But these skills don't seem to be enough to warrant a spot in the Test team.
With a conveyor belt of injuries impacting the Aussies seam-bowling stocks, some decent displays in South Africa and at the T20 World Cup could bring the 25-year-old back into contention.
8. Chris Morris
Challenge: Answer the question as to whether he's an international class all-rounder or a white-ball specialist.
As England's bowlers will testify, Chris Morris is capable of hitting a long ball and winning games with his lower-order hitting.
But as England's batsmen will also testify, his fast medium bowling, while useful at first-class level (152 wickets at 25.44), appears to be lacking penetration at the top level.
This set of skills can earn a player a hefty Indian Premier League contract, as evidenced by the South African's big-money move to the Delhi Daredevils.
It remains to be seen whether it will generate Morris a significant international career.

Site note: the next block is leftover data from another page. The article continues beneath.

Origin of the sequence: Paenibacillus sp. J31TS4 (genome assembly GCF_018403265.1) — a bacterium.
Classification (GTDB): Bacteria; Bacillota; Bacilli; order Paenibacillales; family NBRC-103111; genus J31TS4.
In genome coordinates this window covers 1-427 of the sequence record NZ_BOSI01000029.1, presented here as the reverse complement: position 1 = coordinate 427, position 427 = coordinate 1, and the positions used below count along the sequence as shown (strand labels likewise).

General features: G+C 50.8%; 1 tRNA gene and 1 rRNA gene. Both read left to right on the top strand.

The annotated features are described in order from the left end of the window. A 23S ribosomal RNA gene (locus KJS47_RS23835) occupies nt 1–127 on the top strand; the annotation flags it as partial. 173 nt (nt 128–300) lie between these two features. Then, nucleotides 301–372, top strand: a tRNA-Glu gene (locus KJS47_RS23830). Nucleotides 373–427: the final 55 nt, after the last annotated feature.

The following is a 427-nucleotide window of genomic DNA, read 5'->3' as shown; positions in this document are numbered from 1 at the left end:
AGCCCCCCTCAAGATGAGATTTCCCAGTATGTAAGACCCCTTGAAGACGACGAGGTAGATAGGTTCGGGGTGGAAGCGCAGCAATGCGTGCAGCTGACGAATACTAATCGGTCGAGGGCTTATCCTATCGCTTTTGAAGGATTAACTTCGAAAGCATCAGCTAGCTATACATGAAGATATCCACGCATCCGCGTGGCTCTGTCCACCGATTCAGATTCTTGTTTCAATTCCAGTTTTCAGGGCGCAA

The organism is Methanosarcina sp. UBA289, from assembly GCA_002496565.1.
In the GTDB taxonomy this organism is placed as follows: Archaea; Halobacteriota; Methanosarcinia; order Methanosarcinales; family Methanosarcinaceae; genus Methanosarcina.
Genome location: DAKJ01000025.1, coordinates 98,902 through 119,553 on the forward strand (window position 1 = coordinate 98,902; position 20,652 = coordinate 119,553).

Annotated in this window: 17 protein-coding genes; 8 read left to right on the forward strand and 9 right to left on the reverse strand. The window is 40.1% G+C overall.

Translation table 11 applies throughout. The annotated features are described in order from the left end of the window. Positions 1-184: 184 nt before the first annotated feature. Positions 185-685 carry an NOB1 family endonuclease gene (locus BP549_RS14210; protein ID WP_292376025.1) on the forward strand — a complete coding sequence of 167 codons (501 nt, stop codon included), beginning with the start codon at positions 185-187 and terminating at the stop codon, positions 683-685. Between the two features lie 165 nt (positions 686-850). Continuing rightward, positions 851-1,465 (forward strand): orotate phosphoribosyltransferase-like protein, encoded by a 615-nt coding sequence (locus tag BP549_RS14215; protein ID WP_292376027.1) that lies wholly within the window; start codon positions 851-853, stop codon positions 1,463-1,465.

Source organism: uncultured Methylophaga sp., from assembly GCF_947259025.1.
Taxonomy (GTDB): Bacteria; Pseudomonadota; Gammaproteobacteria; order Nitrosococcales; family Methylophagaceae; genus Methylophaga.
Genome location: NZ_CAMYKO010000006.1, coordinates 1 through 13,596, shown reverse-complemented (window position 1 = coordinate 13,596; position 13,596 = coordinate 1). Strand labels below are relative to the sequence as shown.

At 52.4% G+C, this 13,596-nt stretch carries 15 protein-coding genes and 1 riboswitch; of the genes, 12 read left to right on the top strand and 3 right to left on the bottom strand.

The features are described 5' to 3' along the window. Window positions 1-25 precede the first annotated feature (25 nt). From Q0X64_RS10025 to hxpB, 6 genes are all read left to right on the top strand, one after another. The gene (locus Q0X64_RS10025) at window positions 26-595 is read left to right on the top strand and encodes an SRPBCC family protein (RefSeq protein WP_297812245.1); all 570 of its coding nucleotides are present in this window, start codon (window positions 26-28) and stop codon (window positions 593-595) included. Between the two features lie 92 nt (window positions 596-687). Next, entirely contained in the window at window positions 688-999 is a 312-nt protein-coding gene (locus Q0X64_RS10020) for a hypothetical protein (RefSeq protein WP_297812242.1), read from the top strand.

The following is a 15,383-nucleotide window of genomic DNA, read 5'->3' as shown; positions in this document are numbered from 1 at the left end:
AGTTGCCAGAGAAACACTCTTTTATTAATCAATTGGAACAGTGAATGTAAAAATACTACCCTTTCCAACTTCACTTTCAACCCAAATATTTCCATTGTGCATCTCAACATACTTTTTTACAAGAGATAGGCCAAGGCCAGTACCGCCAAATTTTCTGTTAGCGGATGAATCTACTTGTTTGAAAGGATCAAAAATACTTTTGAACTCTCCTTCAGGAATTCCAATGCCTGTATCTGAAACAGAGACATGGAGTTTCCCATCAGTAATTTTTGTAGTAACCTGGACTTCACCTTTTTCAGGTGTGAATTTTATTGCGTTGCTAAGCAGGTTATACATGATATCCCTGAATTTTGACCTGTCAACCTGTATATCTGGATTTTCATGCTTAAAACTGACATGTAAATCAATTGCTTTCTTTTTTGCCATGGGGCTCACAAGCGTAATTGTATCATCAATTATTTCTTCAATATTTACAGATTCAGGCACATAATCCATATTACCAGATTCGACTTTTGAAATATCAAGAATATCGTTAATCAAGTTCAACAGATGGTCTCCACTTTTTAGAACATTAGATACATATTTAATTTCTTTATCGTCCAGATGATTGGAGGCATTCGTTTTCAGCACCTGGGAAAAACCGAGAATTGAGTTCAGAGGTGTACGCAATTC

7. Angelo Mathews
Challenge: Help to build Sri Lanka's next generation of stars.
Sri Lanka are enduring a torrid time at the moment, winning just a single ODI on their lengthy tour of New Zealand before being eliminated from the Asia Cup with one group game still to play.
And while his own form hasn't been solely to blame, Angelo Mathews has struggled to hit the heights of a few years ago.
The thing is, although it seems like he's been around forever, the Colombo-born star is just 28 years old and has plenty of time left at the top.
Does Mathews, the current Test and ODI skipper, possess the willpower to turn his charges into formidable opponents once more?
6. Moeen Ali
Challenge: Improve his batting numbers and prove he's a top-level spinner.
Having Moeen Ali, a genuine out-and-out batsman, coming in down the order is a real luxury for England and provides incredible depth to their lineup.